# Carnot Cycle efficiency, temperature dependency

Hi,

We know that a heat engine working on a Carnot Cycle the efficiency is:

1 - QL/QH = 1 - TL/TH where T is in Kelvin.

But if we use a different absolute temperature scale whose values at TH and TL are different, then the value of efficiency also changes.

Last edited:

russ_watters
Mentor
But if we use a different absolute temperature scale whose values at TH and TL are different, then the value of efficiency also changes.
Does it? Try picking some numbers and plugging them in...

• thinkingcap81
Does it? Try picking some numbers and plugging them in...

Yep you're right. If we take a linear scale then the ratio $$\frac{T_L}{T_H}$$ remains constant.

• russ_watters
A related question:

We have $$\frac{Q_H}{Q_L}=\frac{f(T_H)}{f(T_L)}$$ where T is the thermodynamic temperature. I read somewhere that Kelvin wanted a logarithmic scale where absolute 0 can be at $$-\infty$$ in the logarithmic scale. Does this mean that T must be in some linear absolute scale? If so then we cannot write that $$1-\frac{T_L}{T_H}=1-\frac{\log(T_L)}{\log(T_H)}$$ So how can i resolve this issue?

vanhees71
Gold Member
2021 Award
This cannot be right. How should it?

Another question is, why using (up to an arbitrary factor, which determines the unit of temperature, which you can as well and more conveniently measure in energy units by setting the conversion factor ##k_{\text{B}}=1## (Botlzmann constant)) the absolute temperature and not Kelvin's suggestion with a logarithm of it. The answer is of course that it's more convenient.

E.g., for a monatomic ideal gass the internal energy is given by
$$U=\frac{3}{2}N k_{\text{B}} T.$$
It would be much more complicated and of no other advantage to deal with a logarithm here.

• thinkingcap81
Hi vanhees71,

Yes we could measure temperature in energy units and we would then need to calibrate such a thermodynamic thermometer against a known set of values like a monoatomic ideal gas as you said, though i am unable to visualize how to actually compare it against a real substance and then tell the temperature of the real,substance. We may not know the various contributions to the internal energy.

My query here was to understand how efficiencies of a Carnot Engine can be the same if we compare values like $$1-\frac{T_L}{T_H} \text{ and } 1-\frac{f(T_L)}{f(T_H)}$$ If as Kelvin said, absolute zero in a logarithmic scale can be at $$-\infty$$, this automatically means that the temperature used in $$f(T)$$ is the same as that used in the linear Kelvin scale.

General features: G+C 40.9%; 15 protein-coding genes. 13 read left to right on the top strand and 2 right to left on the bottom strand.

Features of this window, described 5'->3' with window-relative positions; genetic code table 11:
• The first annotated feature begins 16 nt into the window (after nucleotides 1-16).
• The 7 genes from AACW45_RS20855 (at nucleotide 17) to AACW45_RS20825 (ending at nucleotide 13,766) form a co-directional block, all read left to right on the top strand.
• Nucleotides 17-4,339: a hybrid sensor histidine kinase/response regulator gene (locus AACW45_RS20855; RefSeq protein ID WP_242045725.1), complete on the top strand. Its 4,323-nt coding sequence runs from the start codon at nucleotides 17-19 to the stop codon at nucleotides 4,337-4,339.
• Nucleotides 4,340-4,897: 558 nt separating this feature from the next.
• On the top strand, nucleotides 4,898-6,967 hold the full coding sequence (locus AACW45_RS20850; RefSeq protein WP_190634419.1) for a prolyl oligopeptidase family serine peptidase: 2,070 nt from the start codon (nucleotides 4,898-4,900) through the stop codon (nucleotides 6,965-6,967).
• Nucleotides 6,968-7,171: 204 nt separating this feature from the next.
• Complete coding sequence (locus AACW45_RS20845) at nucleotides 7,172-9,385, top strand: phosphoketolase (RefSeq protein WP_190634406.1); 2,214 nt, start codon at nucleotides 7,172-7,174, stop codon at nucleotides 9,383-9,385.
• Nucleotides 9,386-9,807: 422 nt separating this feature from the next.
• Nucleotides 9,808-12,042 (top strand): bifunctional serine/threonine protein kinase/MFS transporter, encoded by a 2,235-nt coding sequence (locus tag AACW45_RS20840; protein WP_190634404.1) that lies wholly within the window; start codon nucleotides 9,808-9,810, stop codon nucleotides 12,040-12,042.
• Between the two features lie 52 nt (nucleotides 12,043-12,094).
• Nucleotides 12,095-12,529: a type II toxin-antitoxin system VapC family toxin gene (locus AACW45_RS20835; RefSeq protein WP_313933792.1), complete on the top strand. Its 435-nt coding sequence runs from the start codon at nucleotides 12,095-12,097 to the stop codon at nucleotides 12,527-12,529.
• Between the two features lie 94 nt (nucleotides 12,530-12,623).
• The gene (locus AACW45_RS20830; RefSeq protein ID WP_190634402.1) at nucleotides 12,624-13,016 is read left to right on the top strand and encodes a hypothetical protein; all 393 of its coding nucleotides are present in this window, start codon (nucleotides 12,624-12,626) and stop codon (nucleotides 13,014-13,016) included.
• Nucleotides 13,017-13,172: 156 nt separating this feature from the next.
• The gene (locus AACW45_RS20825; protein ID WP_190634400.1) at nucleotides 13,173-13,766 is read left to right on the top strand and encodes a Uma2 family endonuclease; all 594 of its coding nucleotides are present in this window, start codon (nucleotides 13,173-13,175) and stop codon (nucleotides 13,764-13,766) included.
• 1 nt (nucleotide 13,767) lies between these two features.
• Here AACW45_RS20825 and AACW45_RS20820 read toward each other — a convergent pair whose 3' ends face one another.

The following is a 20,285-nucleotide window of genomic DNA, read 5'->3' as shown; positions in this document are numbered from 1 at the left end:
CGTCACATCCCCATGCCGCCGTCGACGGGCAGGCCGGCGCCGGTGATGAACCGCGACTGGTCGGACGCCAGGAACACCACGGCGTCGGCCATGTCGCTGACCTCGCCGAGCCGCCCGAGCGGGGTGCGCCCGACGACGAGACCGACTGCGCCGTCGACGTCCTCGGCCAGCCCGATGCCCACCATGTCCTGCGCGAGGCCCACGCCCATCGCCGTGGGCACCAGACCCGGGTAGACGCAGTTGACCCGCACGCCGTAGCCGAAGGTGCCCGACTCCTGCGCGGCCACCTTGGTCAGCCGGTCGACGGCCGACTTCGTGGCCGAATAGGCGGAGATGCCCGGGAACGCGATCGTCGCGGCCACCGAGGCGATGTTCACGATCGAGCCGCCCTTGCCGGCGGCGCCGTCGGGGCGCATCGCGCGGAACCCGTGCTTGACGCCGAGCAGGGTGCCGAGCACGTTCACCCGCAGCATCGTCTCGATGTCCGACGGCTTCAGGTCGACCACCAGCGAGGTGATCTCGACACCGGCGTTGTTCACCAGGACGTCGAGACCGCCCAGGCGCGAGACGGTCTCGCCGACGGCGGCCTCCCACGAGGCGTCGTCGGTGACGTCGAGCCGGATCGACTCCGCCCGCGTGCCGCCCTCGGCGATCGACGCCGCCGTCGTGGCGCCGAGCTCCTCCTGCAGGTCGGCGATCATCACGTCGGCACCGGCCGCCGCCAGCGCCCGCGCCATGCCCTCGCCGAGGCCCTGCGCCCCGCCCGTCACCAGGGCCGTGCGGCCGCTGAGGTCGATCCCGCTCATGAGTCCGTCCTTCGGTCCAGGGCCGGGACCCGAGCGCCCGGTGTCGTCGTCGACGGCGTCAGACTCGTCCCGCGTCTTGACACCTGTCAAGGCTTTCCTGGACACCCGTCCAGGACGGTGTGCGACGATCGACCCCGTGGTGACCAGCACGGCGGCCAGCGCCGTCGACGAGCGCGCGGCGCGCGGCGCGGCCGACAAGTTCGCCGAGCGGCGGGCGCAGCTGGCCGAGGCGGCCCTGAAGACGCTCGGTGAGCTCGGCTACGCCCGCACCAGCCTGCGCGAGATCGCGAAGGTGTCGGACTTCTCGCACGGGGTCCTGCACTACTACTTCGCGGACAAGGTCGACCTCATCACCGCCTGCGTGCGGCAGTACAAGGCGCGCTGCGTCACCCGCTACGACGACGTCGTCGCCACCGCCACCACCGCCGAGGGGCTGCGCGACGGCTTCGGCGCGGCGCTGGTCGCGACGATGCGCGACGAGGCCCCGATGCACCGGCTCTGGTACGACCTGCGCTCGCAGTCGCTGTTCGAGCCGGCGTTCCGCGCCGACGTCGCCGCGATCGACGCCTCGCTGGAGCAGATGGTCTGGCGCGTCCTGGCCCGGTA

Or am i missing something?

vanhees71
Gold Member
2021 Award
Well, if you'd have a different measure of temperature (in principle you could take any one-to-one function of the usual absolute temperature ##T##), then you'd get this function into Carnot's efficiency formula. To see this, note how the efficiency is calculated, using the 1st and 2nd Law of Thermodynamics. Usually it reads
$$\mathrm{d}U=T \mathrm{d} S - p \mathrm{d} V,$$
or in any other equivalent way with the many different thermodynamical potentials all related to each other by Legendre transformations. If you'd redefine the temperature, which here is seen to be an integrating factor for heat, introducing the state quantity entropy, then you'd have to write ##f(T)## instead of ##T##. As I said you don't gain anything with that but rather make things more complicated.

Well, if you'd have a different measure of temperature (in principle you could take any one-to-one function of the usual absolute temperature ##T##), then you'd get this function into Carnot's efficiency formula. To see this, note how the efficiency is calculated, using the 1st and 2nd Law of Thermodynamics. Usually it reads
$$\mathrm{d}U=T \mathrm{d} S - p \mathrm{d} V,$$
or in any other equivalent way with the many different thermodynamical potentials all related to each other by Legendre transformations. If you'd redefine the temperature, which here is seen to be an integrating factor for heat, introducing the state quantity entropy, then you'd have to write ##f(T)## instead of ##T##. As I said you don't gain anything with that but rather make things more complicated.

We could be making things more complicated. I just wanted to know what Kelvin had in mind when he proposed using the logarithmic scale with absolute 0 at -∞